Risk factors and quality of life of patients with high diabetes-related distress in primary care: a cross-sectional, multicenter study
This study aimed to examine risk factors and quality of life of patients with high diabetes-related distress (DRD) in primary care.
A cross-sectional, multicenter study was conducted in four primary healthcare institutions. Patients aged ≥ 21 years with T2DM were included; patients who were pregnant or unable to communicate independently were excluded from this study. The problem area in diabetes (PAID) measuring DRD, European quality of life-5 dimensions (EQ-5D), and audit of diabetes-dependent quality of life (ADDQoL) measuring quality of life were administered by trained research assistants.
A total of 525 patients were eligible for this study. The mean PAID score was 26.90 ± 20.23, with 27.8% of patients reporting having high DRD (PAID score ≥ 40). Patients who were younger than 50 years (OR 4.577, 95% CI 1.977–10.600) and patients with HbA1c greater than 9% (OR 1.720, 95% CI 1.064–2.779) were at higher risk of having high DRD (p < 0.05). Patients with high DRD have a lower EQ-5D index value (B = − 0.141) and ADDQoL AWI (B = − 1.276) than patients with little/no DRD (p < 0.001).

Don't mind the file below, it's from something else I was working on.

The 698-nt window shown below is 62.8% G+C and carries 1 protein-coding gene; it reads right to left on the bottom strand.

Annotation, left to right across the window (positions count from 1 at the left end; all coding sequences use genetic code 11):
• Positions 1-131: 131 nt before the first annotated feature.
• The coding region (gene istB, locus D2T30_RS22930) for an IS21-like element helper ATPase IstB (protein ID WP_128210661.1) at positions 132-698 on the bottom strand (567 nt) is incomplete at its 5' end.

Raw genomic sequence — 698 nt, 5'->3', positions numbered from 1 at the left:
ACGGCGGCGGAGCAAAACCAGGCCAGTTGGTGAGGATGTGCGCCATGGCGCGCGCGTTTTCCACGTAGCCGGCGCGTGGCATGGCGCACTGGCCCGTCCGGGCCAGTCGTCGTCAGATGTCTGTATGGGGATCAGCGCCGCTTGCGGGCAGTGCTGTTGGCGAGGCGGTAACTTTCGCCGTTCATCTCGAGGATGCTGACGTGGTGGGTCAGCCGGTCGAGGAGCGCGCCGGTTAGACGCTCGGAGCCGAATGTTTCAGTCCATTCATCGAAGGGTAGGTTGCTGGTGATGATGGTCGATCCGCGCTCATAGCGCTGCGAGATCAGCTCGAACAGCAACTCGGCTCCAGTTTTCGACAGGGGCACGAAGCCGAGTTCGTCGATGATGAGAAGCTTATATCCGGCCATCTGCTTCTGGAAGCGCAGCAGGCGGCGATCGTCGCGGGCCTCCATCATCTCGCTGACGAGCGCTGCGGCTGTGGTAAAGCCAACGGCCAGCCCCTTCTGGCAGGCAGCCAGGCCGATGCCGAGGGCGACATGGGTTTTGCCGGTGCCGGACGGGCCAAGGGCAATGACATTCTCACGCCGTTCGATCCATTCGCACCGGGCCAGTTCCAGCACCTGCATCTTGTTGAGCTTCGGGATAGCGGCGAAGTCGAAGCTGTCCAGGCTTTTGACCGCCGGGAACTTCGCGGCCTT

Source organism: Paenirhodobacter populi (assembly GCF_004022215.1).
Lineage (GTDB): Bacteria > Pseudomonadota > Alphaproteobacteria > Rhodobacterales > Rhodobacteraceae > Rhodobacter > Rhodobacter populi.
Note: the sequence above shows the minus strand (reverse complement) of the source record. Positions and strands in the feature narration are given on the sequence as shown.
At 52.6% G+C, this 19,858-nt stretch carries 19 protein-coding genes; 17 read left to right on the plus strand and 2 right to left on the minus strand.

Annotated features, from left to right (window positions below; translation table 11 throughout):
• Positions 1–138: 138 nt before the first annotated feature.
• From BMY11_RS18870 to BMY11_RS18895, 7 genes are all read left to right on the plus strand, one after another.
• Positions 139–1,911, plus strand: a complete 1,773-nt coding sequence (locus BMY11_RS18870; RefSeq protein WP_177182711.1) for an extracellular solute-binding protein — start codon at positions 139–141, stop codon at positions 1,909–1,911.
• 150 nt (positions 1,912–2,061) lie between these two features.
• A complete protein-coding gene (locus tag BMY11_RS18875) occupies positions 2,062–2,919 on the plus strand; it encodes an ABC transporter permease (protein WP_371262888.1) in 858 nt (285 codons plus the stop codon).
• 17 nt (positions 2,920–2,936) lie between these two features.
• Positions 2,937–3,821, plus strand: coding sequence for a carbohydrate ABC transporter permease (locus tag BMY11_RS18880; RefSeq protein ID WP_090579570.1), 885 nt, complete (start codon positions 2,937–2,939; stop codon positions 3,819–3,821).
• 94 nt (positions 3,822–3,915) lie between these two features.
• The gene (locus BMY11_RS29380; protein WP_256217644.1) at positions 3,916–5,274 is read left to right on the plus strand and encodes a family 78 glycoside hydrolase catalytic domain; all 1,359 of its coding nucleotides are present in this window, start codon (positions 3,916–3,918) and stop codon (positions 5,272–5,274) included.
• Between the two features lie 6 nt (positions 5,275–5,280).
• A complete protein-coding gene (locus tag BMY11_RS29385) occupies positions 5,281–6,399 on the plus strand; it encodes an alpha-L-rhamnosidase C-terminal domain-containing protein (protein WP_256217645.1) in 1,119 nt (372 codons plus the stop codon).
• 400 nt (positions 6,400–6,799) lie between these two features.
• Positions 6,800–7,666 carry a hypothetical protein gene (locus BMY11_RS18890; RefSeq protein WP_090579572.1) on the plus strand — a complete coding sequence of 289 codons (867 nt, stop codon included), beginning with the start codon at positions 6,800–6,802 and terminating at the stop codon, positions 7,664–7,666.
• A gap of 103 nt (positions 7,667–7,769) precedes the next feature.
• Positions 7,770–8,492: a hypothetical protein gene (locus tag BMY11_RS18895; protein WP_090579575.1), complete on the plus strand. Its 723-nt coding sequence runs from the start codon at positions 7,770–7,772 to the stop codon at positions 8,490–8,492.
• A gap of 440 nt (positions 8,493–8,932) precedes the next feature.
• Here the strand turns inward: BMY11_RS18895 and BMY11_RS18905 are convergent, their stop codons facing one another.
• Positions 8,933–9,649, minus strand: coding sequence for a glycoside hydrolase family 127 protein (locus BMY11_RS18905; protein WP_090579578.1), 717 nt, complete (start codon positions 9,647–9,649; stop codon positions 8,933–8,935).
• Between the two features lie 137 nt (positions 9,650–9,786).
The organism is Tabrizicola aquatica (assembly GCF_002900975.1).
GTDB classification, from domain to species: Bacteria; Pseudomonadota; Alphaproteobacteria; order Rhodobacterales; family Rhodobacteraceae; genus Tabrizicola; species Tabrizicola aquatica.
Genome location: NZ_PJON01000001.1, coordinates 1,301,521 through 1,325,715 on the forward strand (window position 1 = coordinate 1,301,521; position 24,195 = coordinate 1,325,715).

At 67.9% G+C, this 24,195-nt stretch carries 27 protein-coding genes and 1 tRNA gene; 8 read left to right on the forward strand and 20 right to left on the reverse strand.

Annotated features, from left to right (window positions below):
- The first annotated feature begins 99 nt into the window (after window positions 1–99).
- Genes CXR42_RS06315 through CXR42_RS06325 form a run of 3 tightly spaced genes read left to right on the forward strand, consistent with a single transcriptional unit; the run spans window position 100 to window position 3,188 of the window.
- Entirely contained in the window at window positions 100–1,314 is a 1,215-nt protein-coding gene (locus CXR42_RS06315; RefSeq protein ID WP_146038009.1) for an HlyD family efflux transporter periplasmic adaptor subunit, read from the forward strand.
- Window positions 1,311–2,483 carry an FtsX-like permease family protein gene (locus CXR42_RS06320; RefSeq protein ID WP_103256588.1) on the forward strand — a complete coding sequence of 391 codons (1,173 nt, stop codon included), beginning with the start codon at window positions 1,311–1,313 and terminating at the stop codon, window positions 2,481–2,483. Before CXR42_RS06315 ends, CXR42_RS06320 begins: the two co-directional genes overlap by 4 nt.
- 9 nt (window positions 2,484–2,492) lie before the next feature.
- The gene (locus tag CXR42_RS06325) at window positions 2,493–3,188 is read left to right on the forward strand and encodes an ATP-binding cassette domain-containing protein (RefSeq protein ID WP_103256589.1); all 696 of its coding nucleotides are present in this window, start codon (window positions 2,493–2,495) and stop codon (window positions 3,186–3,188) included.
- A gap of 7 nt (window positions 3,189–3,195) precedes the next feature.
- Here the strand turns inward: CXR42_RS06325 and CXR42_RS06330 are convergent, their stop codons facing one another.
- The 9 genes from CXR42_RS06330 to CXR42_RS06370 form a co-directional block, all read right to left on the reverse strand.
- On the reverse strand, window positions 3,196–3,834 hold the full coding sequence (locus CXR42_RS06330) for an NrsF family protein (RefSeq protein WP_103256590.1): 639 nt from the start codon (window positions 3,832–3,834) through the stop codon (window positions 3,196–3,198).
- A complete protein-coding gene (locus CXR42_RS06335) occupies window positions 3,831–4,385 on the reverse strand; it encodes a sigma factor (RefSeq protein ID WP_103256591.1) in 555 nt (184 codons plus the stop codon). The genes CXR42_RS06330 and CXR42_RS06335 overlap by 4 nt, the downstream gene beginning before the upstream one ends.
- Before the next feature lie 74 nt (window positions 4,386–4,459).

High DRD was more common among younger patients and patients with poorer glycemic control. High DRD was associated with poorer quality of life and early screening and management of DRD is recommended.
KeywordsType 2 diabetes mellitus Psychological distress Risk factors Quality of life Primary healthcare
The authors would like to thank Joslin Diabetes Center, Health Psychology Research Ltd, and EuroQol Research Foundation for granting us the permission to use the questionnaires in our study. In addition, we would also like to thank all the doctors, nurses, and staff for supporting this study.
This study was supported by a Health Services Research Competitive Research Grant (HSR CRG) from the Ministry of Health, Singapore (HSRG/11MAY/016).
Compliance with ethical standards
Conflict of interest
The authors declare no conflict of interest in this study.
All procedures performed in studies involving human participants were in accordance with ethical standards of the institutional and/or national research committee and with the 1964 Helsinki Declaration and its later amendments or comparable ethical standards.
Written informed consent was obtained from all individual participants included in the study.
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